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Former Las Vegas Strip illusionist pleads guilty in child porn case

Former Strip illusionist Jan Rouven pleaded guilty Thursday in Las Vegas to possessing, receiving and distributing thousands of videos and images of child pornography.

Daniel Bogden, the U.S. attorney for Nevada, observed the roughly 45-minute plea hearing from the courtroom gallery.

“The risk to our children from sexual predators is constant and continuing,” Bogden said afterward in a prepared statement. “We will continue to aggressively investigate and prosecute these disturbing cases and dangerous defendants as part of our implementation of the Project Safe Childhood initiative throughout Nevada.”

Rouven’s sentencing is scheduled for March 16 before U.S. District Judge Gloria Navarro, who heard more than two days of testimony during a bench trial before Rouven cut a deal with prosecutors. He faces up to 365 months, or a little more than 30 years, behind bars.

Outside of court, defense attorney Jess Marchese said he would ask the judge for a sentence of five years, or the minimum possible prison time. But more time could be added to Rouven’s sentence because of the sheer volume of child pornography discovered at his home.

During opening statements in the case on Monday, prosecutors said investigators found more than 9,000 videos containing child pornography on nine devices scattered around Rouven’s property.

As the judge read through the allegations that prosecutors laid out in the plea agreement, Rouven disputed the figures, saying that some of the images could have been duplicates.

Rouven, who was indicted under his full name, Jan Rouven Fuechtener, also faces a fine of $5,000 for each victim authorities identify. Defense lawyer Jess Marchese said there could be as many as 85 identifiable victims, which amounts to a total fine of $425,000.

The illusionist has been in federal custody since March 16, when he was arrested by FBI agents. The Tropicana Las Vegas canceled Rouven’s show and severed ties with him a day after the Las Vegas Review-Journal reported his arrest.

Of the plea deal, which was hammered out during a break in testimony from the lead FBI agent on the case, Marchese said: “I don’t think he’s happy, that’s for sure.” But Marchese said all of Rouven’s lawyers believed the plea was in his best interest.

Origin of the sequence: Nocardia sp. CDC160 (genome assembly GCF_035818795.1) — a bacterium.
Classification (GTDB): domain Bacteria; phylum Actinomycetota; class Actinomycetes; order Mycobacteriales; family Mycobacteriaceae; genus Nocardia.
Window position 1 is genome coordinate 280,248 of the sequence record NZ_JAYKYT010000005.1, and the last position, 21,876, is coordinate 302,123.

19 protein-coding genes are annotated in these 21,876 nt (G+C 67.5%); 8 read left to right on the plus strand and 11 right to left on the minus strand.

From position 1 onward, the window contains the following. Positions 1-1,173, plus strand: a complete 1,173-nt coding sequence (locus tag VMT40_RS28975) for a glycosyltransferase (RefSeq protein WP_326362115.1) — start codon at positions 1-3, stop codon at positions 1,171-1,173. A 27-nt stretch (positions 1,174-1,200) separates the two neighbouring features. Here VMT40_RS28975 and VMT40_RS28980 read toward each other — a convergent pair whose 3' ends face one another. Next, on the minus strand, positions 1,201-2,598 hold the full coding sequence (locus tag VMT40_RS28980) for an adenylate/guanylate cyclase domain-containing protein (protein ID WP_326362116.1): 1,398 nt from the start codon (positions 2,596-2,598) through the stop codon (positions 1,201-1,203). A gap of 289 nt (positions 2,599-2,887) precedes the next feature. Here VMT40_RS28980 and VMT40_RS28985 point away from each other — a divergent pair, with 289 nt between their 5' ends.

At trial, prosecutors also had alleged a charge of advertising child pornography, which was dropped as part of the negotiation. If convicted of all charges, the former star of the Tropicana’s “The New Illusions” show could have faced upward of 80 years behind bars.

U.S. immigration officials revoked Rouven’s work visa in June, citing the criminal case and the fact that Rouven no longer had a job as an entertainer.

In court papers filed just before the trial started, Assistant U.S. Attorney Lisa Cartier-Giroux described Rouven’s manager-husband, Frank Dietmar Alfter, as an “unindicted co-conspirator” in the case.

Both Rouven and Alfter are German citizens, and Alfter since has left the United States. Rouven is expected to be deported after he serves his prison term.

According to a criminal complaint, the investigation of Rouven began in August 2015 when an undercover FBI agent from Buffalo, New York, infiltrated a computer file-sharing network dealing in child pornography.

Investigators later found images and videos — which ranged from five minutes to more than an hour and featured juveniles, adults and animals — on devices in Rouven’s backyard casita, on his pool deck, in his kitchen and in his bedrooms, Assistant U.S. Attorney Elham Roohani told the judge.

Contact David Ferrara at dferrara@reviewjournal.com or 702-380-1039. Follow @randompoker on Twitter.

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